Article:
Updated: Aug 9, 2019
In early October, our letter to the Boston Globe was published in the Sunday Ideas section which was devoted to greater Boston's transportation challenges. We shared our view that addressing congestion and accessibility for all requires better macro transit solutions (e.g. expansion of rail networks and more frequent commuter rail service) combined with more micro mobility solutions. Micro mobility solutions address trips that are less than 5 miles (which represents more than half of Boston-area trips) and they can get people to transit stations more efficiently than cars. Some micro mobility solutions can accompany transit passengers such as foldable scooters and bikes.
Our letter referred to a survey we conducted in July 2018 of Walk/Ride Day participants where we asked what modes of transportation people would like to be using. 60% wanted to be using a different mode from what they were currently using. That number was higher among drivers, with 78% stating that their ideal commute would consist of a different mode (or 22% indicating that driving was their ideal commute).
How would our drivers rather be commuting? Just over one-third indicate they would rather use transit while 22% would like to be walking more. Within transit, the commuter rail is more desired choice (18%) followed by subway (12%). The charts to the left share survey result for all participants (1,048) on the top and a few of the results for drivers on the bottom right (193 logging a driving leg).
What gets in the way of drivers achieving their ideal commute? Is the public transportation service itself the main barrier or their home's location from transit? Both issues were equally voiced when drivers answered our question "what would make your ideal commute achievable?".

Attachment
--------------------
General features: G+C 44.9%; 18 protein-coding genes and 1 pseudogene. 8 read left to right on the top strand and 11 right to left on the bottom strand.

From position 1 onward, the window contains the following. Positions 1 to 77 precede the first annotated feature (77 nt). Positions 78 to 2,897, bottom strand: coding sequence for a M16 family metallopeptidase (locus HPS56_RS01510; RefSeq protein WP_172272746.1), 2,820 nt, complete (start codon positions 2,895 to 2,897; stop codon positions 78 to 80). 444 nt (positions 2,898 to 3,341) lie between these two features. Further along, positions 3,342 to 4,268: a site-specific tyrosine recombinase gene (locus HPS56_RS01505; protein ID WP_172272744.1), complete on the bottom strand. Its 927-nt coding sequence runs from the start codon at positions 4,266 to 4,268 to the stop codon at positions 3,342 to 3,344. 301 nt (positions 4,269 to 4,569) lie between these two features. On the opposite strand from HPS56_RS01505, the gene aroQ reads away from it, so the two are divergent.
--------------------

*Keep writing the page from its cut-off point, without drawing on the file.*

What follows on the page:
Over 20% of drivers indicate that transit's lack of frequency and on time service prevents them from relying on this commuting mode. Just under 20% state that transit is too far from home and/or work.
Verbal comments from drivers indicate that family considerations also play an important role.
Transporting a child to school on the way to work is a common reason why working professionals need to drive.
"My commute is dependent on childcare and when/where/how I need to collect my children. Some days or weeks I'm able to bike or use transit both ways, and others are more complicated and my spouse and I stash the car someplace for me to use to pick them up."
"Biking to the train or walking would be relatively easy, but driving is often my preferred choice due to convenience. I am considering getting a new bike, with a seat for my son, which would make the commute to the train easier."
Drivers are often also cyclists, pedestrians and transit riders. They often choose to drive because of the lack of convenient alternatives. Politicians should keep this in mind as they work on alleviating congestion. The best way to discourage driving is affordable, flexible and frequent public transportation, in Boston's inner and outer core.